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50 bottleneck sour ce. The second scenar io uses one sign spaced approximately one mile from the bottleneck source. The third scenario uses two signs, with the first sign placed approximately one half mile from the bottleneck source. The second sign is placed approximately one half mile upstream from the first sign location. The fourth scenario uses two signs, with the first sign placed approximately one mile from the bottleneck source. The second sign is placed approximately one mile upstream of the first sign. In the case of two signs operating, the upstream sign always displays a speed limit 5 mph higher than the downstream sign. For example if the downstream sign is displaying 55 mph the upstream sign also displays 55 mph If the downstream sign displays 50 mph the upstream sign still display s 55 mph If the downstream sign displays 45 mph the upstream sign displays 50 mph The four sign location scenarios are shown visually in Figure s 5 2 through 5 5 5.3 Implementing the algorithms on t he Corridor Simulation ( CORSIM ) network requires a dynamic link library (DLL) that interfaces with the CORSIM simulation in real time. CORSIM allows this DLL to be imported through a n RTE interface. The interface allows the DLL to import and export variabl es internal to CORSIM. Three different DLLs are built one for each type of algorithm. The general structure of the program works similarly for each case, but the rules and thresholds for the speed change logic differ between each program. A flowchart dis playing the general logic of the program is displayed in Figure 5 6. Upon initialization of the simulation, the DLL program identifies where VSL signs have been specified, and what detectors are used to control the VSL operation. The links affected by the VSL sign are also identified. This allow s the speeds on the downstream links to be updated when a speed limit change occurs During the initialization period the point processing i nterval is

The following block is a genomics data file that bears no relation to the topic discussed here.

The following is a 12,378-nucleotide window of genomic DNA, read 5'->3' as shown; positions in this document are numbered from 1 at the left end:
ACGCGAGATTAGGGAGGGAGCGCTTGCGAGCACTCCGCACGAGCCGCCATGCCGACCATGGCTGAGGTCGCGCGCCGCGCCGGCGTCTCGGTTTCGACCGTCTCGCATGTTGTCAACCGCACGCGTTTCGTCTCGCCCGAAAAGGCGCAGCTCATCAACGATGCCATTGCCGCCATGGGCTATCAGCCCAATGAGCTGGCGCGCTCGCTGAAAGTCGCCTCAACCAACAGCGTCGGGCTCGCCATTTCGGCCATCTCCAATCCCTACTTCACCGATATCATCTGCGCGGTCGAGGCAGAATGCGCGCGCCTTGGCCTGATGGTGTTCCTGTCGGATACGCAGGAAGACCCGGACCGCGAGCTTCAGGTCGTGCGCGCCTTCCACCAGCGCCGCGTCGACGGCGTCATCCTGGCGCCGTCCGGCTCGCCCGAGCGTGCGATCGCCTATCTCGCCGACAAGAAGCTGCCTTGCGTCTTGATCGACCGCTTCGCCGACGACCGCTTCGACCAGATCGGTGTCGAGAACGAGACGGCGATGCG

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51 also defined. This determines how data is aggregated from the ind uctive loop detectors. For this set of scenarios the point processing interval has been set to 60 seconds. After initialization is complete the DLL is accessed at the call point PREFRESIMVEHICLE. This is every time step (one second) during the sim ulation b efore vehicle movement take s place. First the program checks to determine whether the simulation is still in the initialization period. If so the program exits the function and this is reassessed at the next time step. If the simulation is not in the init ialization period the current speed limit is assessed based on average values relayed from the specified inductive loop detectors. If it is determined that a speed change is to occur, the free flow speed is updated on the link containing the VSL sign. At t he same time a message is displayed as the simulation runs to indicate a speed change has occurred An example of a speed change message during the CORSIM simulation with the occupancy algorithm is displayed in Figure 5 7. After the free flow speed has bee n updated on the link containing the VSL sign, the free flow speed is updated on the downstream links The free flow speed s at the downstream links are updated every 15 seconds and the time of the speed change depends on the free flow speed and distance b etween the VSL sign and the downstream link. This creates a rolling speed change so that all the downstream links are not updated simultaneously. This method mimics a real world scenario where the first vehicle observing a speed change represents a rolling speed change through the downstream links. Figure 5 9 shows how the speed change would propagate downstream for a sample speed limit change. In the diagram the speed limit drops from 55 to 50 mph starting at the VSL sign. The downstream link speeds are th en updated every 15 seconds based on the length of the link and the free flow speed